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Cable has grown from 13 houses connected together in 1948 to coverage of nearly 70% of all households in the U.S. With dozens, even hundreds of channels, Cable is now a major player for local advertising dollars, some for less than 5 bucks.
On the Mary Tyler Moore Show in the 1960's, most of the people shortened her name from "Mary" to "Mare". We, as a group, have a tendency to find the short cut, giving nick name to names that could stand on their own. Mary didn't need to be any shorter, but it was cute to cut it down. Many Margarets are called Peggy, figure that one out. And many if not most John's are called Jack.
It is little surprise that Cable became the shortened name for Community Antenna Television, CATV. In the days of CATV, local commercial inserts were not available.
Community Antenna Television, CATV originated as a service to those who lived in an area where TV was impossible to see. I visited the home of a friend's mother in the mountains of North Carolina several decades ago. With a tall antenna and booster amplifiers, the best she could do was a fuzzy picture on ONE channel. Legends abound about who had the first community antenna. Most research says the first official CATV company began charging a fee to hook up in 1948. In those days CATV was no more than one big antenna tower on a high hill (or mountain) with a Cable running down the side and two or more homes connected.
In 1972, Charles Dolan and Gerald Levin of Sterling Manhattan Cable launched the nation's first payTV network, Home Box Office (HBO). Cable became more than an antenna for local stations. Cable became a major player.
Today, most Cable companies have the ability to INSERT your commercial into many of the Cable networks. The networks don't stop the show with a black screen for local commercials, instead they fill the space with ads that sell something (exercise machines, fancy knives, or something from Ron Popeil). "..order now and we'll make the 4th payment for you!"
Local Cable commercial insertions are available 15 (or more) major networks and the list grows every month. Local advertisers can no longer afford to ignore the marketing potential, and lost cost, available through the use of Cable advertising.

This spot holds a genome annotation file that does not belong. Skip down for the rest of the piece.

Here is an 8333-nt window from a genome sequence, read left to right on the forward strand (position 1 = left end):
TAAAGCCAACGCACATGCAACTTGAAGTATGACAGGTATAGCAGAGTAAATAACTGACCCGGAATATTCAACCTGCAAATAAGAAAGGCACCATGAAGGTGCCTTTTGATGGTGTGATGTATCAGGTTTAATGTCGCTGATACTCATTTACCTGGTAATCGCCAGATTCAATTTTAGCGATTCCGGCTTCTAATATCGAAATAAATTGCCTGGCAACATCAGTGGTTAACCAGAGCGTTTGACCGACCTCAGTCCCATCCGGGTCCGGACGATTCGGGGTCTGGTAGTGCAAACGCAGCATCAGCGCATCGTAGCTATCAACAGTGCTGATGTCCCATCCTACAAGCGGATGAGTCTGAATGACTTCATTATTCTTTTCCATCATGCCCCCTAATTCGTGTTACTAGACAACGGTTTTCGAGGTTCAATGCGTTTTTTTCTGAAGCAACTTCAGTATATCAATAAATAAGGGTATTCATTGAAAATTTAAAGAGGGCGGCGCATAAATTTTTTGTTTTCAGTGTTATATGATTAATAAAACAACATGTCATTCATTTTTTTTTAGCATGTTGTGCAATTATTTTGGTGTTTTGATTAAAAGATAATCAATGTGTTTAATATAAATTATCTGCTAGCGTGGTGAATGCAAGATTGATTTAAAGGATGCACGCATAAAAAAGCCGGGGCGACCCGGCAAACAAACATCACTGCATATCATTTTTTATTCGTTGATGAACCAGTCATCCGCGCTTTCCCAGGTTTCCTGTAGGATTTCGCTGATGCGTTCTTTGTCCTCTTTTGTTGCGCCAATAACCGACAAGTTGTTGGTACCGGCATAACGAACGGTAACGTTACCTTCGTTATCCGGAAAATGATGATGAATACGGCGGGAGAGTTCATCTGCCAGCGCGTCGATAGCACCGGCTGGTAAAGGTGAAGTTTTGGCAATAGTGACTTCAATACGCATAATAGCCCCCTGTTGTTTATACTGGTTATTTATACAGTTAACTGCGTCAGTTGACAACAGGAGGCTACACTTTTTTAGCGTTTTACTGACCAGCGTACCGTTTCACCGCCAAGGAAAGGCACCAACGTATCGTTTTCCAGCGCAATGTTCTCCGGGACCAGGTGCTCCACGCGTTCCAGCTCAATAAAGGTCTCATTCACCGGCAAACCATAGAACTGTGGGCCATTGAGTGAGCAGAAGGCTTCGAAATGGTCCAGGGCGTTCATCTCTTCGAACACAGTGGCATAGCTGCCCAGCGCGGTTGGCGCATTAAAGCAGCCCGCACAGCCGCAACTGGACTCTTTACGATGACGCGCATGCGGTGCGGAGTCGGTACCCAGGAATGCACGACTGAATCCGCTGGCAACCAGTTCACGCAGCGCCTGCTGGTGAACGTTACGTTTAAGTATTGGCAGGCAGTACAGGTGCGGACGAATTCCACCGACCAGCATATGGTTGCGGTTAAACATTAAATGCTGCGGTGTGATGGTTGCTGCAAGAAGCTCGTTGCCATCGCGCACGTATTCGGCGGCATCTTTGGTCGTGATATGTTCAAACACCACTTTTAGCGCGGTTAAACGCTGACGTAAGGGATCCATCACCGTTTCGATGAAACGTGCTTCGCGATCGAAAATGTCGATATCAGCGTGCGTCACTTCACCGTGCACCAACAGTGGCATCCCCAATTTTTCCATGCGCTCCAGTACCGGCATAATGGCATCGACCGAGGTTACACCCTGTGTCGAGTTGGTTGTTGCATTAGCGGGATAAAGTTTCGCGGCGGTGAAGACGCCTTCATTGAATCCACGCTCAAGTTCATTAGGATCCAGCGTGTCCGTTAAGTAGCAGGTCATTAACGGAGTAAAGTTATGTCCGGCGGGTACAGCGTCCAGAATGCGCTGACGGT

Most offer a package that will put your commercial into a mix of Cable network programs at all hours of the day for as little as $5 per commercial. Yup, $5 for a commercial on ESPN, CNN Headline News or the Discovery Channel. The premium channels (those that cost extra above the standard cable package, HBO, Showtime etc.) do not allow commercials to be inserted
The Cable people sell very large packages with hundreds of commercials, splattered over all the networks allowing insertions. You have no control over where, when, or what channel your ad will appear. As a result, you get hundreds for a low price.
You can see why this is so by working the math. Ask the Cable TV salesman how many channels he has on his system, and how many homes are connected. Then ask how many channels will have your commercials.
If there are 10,000 homes connected and the system has 25 channels and your ads will be inserted into 5 channels you will need a lot of ads to reach even a small percentage of the people. Ads are inserted into news and sports channels and entertainment and super station channels. Computers do it automatically, so the Cable company doesn't have to have people on the job 24 hours a day to run your commercial. Cable companies can insert one or one thousand commercials with a few keystrokes and with thousands of slots every day, they have no problem selling you a bunch for little money.
The major drawback of advertising on Cable is the amateurish way most Cable commercials are produced. Because of the low price for the ads, Cable companies often produce commercials with a tech school graduate and a mini cam.
Don't expect award winning commercials for five bucks. Some charge extra to produce your commercial, some offer it as a part of the package. Take a look at what they have done for others. Ask to see a demo reel. If you don't like what you see, consider hiring your own crew to do it your way.
One way or another you will have to pay some extra to get a good commercial. Make one that will last for some time. After all it will take a long time for it to show up in all the prime slots on all the insert networks.
Professionally produced commercials can cost over $5,000 for 30 seconds and may take as long as a week for initial taping, longer for final editing.
This cost can be reduced if you perform the creative function and write your own commercials as well as furnishing talent for the ads. Some frugal advertisers have been able to hold production costs to as little as $200 per ad.
As with all commercials, make sure your name and what you do is at the beginning, at least in the middle and at the end. Phone number is not as important as name. You don't watch TV with a pad and pencil to write down phone numbers and neither does anyone else. Get them to remember your company. Cook up a slogan.
Avoid the trap of being talked into standing in front of store and doing the ad yourself. Most Cable sales reps will trot this out first thing. Ego sells! Your friends may mention it, but it will not sell as well as a commercial featuring what you can do for those viewing at home. Remember, advertising is not about YOU, it's about THEM. Value and benefits, value and benefits, not, "look at me and my kids".
Cable can be an effective part of your local advertising mix at a very reasonable price.
For more about advertising get my article "What the Newspaper Won't Tell You" MailTo:NewspaperAds@BigIdeasGroup.com
©2005 BIG Mike McDaniel All Rights Reserved Mike@BIGIdeasGroup.com BIG Mike is a Professional Speaker and Small Business Consultant with over 30 years experience, http://BIGIdeasGroup.com
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